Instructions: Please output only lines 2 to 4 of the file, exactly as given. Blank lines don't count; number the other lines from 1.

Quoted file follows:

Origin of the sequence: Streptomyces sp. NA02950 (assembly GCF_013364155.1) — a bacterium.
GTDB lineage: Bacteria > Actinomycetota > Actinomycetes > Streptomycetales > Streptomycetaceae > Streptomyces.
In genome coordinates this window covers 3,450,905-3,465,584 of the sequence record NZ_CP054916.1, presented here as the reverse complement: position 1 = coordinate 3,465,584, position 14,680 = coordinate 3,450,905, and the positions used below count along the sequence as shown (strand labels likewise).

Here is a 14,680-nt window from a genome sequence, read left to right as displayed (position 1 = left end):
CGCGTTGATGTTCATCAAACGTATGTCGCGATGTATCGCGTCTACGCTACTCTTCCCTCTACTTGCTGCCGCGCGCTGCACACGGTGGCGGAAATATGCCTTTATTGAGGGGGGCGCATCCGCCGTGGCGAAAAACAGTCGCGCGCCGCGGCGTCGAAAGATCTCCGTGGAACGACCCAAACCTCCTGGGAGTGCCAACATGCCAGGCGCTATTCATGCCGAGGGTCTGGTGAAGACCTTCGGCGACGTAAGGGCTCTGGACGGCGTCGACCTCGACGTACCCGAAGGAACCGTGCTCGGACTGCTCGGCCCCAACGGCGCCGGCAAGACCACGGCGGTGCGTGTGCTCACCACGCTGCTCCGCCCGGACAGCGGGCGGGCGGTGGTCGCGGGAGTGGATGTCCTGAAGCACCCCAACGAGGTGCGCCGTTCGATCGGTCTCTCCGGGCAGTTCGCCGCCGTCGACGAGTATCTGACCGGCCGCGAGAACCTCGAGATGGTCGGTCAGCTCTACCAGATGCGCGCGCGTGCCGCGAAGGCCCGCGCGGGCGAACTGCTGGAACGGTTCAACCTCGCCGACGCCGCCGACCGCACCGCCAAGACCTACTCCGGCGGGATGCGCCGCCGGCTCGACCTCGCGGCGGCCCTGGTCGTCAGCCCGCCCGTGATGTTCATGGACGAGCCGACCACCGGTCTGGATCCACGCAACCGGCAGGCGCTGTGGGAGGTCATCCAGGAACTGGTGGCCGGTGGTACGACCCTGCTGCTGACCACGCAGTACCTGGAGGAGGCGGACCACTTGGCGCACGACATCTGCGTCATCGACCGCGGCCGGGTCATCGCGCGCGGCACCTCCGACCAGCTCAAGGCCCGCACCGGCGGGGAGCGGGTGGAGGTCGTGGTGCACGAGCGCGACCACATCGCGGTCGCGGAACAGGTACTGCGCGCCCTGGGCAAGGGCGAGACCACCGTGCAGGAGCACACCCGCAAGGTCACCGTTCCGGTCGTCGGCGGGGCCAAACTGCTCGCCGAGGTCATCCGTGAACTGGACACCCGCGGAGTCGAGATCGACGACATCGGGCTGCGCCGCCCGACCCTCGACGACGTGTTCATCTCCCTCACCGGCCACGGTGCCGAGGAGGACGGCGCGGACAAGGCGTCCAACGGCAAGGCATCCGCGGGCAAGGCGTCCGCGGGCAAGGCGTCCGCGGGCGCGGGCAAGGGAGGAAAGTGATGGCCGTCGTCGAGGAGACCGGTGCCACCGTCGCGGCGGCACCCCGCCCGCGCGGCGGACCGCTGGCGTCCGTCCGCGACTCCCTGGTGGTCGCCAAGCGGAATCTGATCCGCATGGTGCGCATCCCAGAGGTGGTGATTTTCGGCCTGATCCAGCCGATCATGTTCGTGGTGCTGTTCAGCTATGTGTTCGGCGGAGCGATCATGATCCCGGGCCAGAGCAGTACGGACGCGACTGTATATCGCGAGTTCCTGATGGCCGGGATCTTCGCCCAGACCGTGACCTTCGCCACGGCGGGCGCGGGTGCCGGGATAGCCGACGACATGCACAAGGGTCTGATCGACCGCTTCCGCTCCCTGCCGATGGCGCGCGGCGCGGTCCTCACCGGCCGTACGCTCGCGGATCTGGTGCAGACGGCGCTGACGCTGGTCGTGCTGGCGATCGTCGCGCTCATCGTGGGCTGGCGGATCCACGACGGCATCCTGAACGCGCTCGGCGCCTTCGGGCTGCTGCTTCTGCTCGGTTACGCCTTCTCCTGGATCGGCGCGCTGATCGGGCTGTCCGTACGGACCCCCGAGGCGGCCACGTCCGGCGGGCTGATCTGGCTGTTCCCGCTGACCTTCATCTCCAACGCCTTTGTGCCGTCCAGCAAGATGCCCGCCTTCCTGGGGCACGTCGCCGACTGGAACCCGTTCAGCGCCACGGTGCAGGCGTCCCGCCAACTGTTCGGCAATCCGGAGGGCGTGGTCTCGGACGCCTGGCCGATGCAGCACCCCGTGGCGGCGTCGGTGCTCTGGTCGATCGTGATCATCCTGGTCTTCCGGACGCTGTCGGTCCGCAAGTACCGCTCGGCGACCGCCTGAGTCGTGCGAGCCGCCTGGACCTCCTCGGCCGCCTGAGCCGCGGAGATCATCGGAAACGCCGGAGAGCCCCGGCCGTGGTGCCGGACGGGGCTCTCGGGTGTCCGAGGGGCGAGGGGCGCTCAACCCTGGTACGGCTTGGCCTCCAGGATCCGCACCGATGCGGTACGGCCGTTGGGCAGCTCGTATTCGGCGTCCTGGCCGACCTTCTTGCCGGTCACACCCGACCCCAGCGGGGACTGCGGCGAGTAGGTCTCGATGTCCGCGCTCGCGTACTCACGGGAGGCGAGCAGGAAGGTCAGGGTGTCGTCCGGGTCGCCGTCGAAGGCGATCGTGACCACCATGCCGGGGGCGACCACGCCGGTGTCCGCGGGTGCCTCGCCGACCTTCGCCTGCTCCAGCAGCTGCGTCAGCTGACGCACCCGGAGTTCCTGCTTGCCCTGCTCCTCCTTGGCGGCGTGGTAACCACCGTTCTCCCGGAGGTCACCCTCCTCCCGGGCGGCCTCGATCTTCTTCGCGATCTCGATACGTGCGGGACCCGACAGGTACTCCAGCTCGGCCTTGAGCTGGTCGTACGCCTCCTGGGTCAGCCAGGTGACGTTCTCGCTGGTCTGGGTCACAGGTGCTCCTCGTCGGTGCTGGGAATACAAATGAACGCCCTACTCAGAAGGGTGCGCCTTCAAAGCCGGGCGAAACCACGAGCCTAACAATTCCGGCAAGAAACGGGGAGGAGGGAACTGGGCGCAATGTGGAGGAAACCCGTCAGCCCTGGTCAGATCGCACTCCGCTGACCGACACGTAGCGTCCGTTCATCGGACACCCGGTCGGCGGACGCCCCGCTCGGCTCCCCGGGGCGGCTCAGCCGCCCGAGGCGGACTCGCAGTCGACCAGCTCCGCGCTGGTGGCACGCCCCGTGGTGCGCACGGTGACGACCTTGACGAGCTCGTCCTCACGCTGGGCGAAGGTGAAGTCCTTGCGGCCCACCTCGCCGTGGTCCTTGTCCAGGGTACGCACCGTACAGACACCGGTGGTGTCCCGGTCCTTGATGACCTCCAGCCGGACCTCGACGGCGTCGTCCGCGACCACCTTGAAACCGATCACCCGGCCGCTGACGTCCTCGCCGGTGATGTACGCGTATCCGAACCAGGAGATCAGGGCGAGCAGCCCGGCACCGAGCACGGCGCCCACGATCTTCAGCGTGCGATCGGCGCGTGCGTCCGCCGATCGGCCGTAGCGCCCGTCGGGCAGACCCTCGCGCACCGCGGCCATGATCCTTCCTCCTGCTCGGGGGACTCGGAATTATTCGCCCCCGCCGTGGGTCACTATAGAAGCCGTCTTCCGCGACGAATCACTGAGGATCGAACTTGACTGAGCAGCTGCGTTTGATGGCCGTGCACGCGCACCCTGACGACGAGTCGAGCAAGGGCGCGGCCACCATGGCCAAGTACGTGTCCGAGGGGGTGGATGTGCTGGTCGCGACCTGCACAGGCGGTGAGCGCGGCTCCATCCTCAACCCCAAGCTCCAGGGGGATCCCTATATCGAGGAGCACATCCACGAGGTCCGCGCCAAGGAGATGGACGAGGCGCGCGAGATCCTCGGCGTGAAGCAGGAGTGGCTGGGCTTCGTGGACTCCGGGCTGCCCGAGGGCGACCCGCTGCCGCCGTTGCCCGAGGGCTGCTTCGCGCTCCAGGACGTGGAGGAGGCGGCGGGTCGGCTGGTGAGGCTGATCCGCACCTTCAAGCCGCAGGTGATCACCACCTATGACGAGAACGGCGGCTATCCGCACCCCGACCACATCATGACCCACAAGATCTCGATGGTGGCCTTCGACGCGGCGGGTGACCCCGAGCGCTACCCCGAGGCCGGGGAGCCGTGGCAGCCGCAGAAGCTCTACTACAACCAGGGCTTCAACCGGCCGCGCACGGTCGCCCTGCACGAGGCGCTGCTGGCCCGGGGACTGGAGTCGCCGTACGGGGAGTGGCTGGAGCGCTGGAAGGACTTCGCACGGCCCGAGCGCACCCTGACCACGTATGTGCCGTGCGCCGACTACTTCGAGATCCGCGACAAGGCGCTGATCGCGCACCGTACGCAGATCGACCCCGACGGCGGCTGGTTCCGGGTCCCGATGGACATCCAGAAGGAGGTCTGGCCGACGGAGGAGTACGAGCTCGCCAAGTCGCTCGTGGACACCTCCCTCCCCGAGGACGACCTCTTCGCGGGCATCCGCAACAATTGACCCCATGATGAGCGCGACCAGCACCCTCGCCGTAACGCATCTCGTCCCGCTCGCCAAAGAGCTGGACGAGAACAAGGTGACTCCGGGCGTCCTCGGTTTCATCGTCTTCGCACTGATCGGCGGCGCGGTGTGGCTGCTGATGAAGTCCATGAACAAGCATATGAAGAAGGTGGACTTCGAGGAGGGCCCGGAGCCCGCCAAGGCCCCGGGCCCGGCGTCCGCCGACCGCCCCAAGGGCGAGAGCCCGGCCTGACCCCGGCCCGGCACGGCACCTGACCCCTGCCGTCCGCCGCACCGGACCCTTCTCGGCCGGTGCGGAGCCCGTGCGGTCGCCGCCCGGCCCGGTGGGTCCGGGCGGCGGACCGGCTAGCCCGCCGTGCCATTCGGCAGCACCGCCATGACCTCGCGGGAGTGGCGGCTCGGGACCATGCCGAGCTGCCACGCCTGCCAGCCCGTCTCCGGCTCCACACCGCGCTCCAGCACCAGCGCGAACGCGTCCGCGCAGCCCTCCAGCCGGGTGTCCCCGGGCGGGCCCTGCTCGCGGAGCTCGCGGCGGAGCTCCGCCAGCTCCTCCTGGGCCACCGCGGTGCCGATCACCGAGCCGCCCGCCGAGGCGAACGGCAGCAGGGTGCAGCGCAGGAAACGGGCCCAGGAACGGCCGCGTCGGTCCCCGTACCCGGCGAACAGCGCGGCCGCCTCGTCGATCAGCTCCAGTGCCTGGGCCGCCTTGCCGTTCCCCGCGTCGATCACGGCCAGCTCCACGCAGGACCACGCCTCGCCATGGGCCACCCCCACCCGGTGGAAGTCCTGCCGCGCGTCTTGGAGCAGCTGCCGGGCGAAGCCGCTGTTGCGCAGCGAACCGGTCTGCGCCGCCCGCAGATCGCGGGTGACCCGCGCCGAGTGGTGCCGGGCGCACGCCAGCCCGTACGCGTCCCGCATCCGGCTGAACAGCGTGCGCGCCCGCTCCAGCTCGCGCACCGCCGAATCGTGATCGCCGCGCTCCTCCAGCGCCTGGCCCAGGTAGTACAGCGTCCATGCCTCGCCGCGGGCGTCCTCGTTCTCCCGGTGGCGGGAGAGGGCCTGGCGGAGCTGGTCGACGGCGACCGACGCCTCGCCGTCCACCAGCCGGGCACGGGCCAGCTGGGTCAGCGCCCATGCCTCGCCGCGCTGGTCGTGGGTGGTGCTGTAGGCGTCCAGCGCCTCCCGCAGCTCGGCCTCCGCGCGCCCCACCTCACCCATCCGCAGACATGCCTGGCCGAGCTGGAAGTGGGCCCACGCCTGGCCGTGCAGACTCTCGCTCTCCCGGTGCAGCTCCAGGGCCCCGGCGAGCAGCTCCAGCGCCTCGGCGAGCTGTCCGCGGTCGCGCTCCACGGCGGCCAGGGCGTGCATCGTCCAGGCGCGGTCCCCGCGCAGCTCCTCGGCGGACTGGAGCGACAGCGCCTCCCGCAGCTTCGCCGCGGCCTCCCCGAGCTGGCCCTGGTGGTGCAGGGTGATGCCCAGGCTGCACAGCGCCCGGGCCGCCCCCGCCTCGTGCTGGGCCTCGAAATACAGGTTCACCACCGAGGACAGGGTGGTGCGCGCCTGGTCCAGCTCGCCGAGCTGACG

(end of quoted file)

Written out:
GTDB lineage: Bacteria > Actinomycetota > Actinomycetes > Streptomycetales > Streptomycetaceae > Streptomyces.
In genome coordinates this window covers 3,450,905-3,465,584 of the sequence record NZ_CP054916.1, presented here as the reverse complement: position 1 = coordinate 3,465,584, position 14,680 = coordinate 3,450,905, and the positions used below count along the sequence as shown (strand labels likewise).

Here is a 14,680-nt window from a genome sequence, read left to right as displayed (position 1 = left end):